Recreating a game using a VHS recording of it
February 11, 2024 9:15 PM   Subscribe

The exclusive Satellaview-only broadcast tracks of Nintendo's classic SNES/Super Famicom racing game F-Zero have been recovered by fans, and are available in a romhack on the original F-Zero. The story of their recovery, and in some cases recreation, is told in an interview with the hack's main programmer on classic gaming blog Press The Buttons, which reveals that special tools were used to recreate some of the tracks from out of a VHS recording of the tracks being played when they were originally broadcast. DidYouKnowGaming (12 minutes) also has a video about the process of the tracks' recreation.

To be up front about this: Press The Buttons is the website of MeFite Servo5678. He's an online friend, but the self-linking policy prohibits him posting it here himself. I'm posting it because of the recently-relaxed policy towards friend links, and also I think the story of the recovery of the tracks is easily interesting enough for MeFi. (Note that the hack isn't his, just the site hosting the interview with its programmer, so he felt weird about posting it on Projects.)

Here is some more context on the hack:

Around in 28 years ago, Nintendo released what were effectively the first sequels to their classic SNES/Super Famicom high-speed racing game F-Zero. But they weren't released on cartridge-they were distributed in Japan only via a satellite TV broadcast, using their Satellaview peripheral.

It recorded games sent out over the air/spacewaves and stored them on Flash memory cartridges. When the St. GIGA broadcast service over which the games were distributed shut down, all of the games and other software that Nintendo distributed through it went straight into the memory hole. None of them have been officially released since, leaving it up to hobbyists and fanhackers to reconstruct the lost media.

Now, all ten Satellaview-only tracks have been recovered and put into this hack. While some of the tracks were recovered off of old Flash cartridges, a few of them were recovered through the use of some interesting tools. A VHS recording of the tracks being played was uploaded to Youtube. A tool was used to figure out the precise moves the player in the recording used in their game, and from that, to figure out the source of every pixel of the track from the recording. It's a pretty great trick! There is view on the site of the tool in action, filling in the map as the recording zooms around it.

Previously on Metafilter, two posts on recreations of Satellaview Zelda games.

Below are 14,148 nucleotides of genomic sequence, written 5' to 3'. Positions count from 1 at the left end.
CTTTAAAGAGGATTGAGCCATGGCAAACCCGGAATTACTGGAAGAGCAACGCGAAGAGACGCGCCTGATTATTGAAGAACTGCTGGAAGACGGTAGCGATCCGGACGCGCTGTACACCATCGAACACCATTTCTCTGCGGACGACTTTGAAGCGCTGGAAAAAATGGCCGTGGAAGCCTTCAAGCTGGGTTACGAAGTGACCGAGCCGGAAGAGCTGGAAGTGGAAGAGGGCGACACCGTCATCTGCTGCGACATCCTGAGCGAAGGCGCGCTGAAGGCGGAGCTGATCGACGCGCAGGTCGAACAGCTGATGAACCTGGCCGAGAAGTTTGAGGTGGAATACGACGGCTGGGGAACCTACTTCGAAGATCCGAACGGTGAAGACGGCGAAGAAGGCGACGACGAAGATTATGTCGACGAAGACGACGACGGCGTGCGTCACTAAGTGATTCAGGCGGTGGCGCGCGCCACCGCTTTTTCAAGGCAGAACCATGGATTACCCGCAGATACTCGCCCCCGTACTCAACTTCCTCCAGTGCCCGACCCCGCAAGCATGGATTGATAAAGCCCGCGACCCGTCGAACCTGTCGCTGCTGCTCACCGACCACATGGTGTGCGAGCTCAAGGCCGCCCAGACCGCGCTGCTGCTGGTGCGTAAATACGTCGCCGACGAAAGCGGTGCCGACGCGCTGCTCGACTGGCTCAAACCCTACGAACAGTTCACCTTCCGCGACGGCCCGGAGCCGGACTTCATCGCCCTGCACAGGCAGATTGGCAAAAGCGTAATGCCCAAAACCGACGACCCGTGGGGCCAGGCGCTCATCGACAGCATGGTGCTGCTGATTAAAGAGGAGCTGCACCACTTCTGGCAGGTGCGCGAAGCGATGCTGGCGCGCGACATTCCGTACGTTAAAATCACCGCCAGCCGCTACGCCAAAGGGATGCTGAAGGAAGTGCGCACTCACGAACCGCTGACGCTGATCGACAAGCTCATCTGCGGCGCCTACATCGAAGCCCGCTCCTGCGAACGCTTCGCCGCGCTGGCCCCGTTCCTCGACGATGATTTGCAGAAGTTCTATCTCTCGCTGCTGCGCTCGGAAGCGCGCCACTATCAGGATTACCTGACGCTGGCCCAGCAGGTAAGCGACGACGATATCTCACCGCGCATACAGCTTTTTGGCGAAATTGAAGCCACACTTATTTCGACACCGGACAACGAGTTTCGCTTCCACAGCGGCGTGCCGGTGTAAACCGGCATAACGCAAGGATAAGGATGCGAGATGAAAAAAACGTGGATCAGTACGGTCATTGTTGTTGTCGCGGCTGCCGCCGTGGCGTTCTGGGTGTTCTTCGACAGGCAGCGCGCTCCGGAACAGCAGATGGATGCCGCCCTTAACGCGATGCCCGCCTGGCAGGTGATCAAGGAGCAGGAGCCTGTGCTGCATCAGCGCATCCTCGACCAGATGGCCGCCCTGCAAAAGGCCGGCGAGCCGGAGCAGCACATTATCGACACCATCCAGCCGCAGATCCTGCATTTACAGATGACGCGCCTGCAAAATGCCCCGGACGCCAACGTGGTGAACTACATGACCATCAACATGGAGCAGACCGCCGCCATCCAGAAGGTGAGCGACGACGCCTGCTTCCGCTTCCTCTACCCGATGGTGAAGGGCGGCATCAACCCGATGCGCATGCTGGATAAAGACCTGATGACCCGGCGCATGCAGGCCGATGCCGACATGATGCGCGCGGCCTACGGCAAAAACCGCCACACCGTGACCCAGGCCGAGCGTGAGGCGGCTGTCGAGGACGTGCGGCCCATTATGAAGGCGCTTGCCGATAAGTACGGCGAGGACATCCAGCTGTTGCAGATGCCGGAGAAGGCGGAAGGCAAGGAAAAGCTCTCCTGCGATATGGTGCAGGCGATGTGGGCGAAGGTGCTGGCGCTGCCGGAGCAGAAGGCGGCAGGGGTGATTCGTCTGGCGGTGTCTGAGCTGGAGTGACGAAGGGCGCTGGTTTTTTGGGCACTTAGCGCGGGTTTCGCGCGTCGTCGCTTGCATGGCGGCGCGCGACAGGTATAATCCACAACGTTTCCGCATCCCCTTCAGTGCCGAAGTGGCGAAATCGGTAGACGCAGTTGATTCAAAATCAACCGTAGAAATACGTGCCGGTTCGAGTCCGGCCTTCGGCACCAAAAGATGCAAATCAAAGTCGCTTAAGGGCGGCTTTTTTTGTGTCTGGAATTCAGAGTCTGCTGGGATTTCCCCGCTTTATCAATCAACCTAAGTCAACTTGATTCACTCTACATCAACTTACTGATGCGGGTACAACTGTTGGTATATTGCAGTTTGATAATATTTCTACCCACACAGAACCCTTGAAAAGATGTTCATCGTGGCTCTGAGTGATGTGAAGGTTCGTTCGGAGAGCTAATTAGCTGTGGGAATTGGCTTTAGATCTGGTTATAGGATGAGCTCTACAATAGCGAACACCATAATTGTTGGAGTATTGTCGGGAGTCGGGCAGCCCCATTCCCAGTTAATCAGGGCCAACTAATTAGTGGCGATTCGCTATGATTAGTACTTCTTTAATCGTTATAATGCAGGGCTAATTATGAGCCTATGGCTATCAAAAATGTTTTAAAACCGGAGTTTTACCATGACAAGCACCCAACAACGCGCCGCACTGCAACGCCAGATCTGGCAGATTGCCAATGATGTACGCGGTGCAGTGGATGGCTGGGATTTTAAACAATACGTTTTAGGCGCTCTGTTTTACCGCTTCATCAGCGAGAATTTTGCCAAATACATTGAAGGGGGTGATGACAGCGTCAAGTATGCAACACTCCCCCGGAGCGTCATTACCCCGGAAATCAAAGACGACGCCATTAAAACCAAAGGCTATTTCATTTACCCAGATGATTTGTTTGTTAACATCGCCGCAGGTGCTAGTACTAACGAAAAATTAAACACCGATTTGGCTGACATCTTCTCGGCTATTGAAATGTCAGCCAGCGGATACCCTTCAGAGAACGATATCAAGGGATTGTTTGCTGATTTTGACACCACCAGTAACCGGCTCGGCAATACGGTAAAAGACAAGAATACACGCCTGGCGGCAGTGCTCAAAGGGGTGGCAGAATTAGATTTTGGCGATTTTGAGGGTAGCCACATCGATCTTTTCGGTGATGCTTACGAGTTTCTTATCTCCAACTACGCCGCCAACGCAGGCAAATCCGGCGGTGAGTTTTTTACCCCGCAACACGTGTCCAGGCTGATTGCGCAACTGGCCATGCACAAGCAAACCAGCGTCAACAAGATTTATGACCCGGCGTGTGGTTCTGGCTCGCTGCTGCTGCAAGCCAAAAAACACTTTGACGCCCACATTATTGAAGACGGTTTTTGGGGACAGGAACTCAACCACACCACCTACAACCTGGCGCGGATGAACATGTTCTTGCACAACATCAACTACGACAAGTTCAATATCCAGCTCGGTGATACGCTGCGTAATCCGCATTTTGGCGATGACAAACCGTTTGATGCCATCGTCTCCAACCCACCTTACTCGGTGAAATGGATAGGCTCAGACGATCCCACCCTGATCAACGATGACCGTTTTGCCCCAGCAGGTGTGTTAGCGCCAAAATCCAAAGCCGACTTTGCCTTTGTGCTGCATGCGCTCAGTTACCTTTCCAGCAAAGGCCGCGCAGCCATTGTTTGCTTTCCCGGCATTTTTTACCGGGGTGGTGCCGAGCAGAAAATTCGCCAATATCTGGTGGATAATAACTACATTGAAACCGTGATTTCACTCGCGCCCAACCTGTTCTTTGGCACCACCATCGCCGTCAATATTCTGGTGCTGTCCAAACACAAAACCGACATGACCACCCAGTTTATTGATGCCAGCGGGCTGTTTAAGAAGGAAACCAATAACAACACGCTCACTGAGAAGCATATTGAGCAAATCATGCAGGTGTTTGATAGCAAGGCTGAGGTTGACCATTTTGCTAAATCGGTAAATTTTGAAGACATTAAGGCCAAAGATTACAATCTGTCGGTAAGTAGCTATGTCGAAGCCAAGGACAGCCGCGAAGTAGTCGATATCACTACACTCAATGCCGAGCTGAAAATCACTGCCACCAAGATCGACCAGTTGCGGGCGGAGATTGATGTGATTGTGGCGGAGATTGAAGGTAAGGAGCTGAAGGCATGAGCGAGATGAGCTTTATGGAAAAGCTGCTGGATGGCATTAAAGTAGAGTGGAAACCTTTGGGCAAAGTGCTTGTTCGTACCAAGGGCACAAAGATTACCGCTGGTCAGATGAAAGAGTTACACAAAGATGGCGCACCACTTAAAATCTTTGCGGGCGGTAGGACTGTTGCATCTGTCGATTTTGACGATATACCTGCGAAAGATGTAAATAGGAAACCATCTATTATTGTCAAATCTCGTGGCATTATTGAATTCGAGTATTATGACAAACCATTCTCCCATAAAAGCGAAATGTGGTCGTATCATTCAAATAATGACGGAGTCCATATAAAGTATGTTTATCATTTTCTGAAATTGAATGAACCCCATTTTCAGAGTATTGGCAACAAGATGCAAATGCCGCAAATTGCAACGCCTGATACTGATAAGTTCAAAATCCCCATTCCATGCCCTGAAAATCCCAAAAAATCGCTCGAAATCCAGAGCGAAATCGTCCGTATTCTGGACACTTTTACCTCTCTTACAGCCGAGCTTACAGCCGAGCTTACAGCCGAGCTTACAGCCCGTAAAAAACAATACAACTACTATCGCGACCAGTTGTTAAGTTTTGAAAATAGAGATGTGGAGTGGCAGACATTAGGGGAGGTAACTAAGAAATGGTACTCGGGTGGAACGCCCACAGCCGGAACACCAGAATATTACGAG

posted by JHarris (6 comments total) 22 users marked this as a favorite
Oh that is really cool. I'm really glad someone recorded them, that must have been really rare back then.
posted by Canageek at 10:02 PM on February 11 [3 favorites]

From the interview with the hacker: If there's one thing I hope people come away with, it's this: "BS" stands for "broadcast satellite", referring to the method of distribution, and NOT "broadcast Satellaview". This bothers me for all the same reasons as people who think the Microsoft paperclip is named Clippy and people who think "extravert" contains the letter O.

I am so glad these kinds of nerds still exist, taking their unrelenting need for accuracy and using it to make the world a better place.
posted by Jon_Evil at 11:15 PM on February 11 [6 favorites]

Thanks for posting this, JHarris! I've run Press The Buttons for almost 20 years now, and I've been coordinating with the lead on this project for a long time, so he lets me know when he has something new in the works. In the past he's hacked the 64DD-exclusive tracks into plain F-Zero X and hacked the lost e-Reader cards into F-Zero GP Legend. I can't wait to see what's next.
posted by Servo5678 at 5:15 AM on February 12 [6 favorites]

This is so cool. The tool used to extrapolate the map is great! What a hack.
posted by uncleozzy at 7:03 AM on February 12 [1 favorite]

Impressive technical feat. I didn't play F-Zero, my first fast racing game was WipeOut.

This bothers me for all the same reasons as people who think the Microsoft paperclip is named Clippy ...

Well that shows what I know. "Clippit" huh.
posted by k3ninho at 7:53 AM on February 12 [2 favorites]

“Oxtrovert” only applies to some very outgoing cattle.

More seriously, while I have almost no interest in playing these games, I find the history and the dogged determination to resurrect them fascinating. Digital preservation is hard, folks!
posted by GenjiandProust at 8:21 AM on February 12 [3 favorites]

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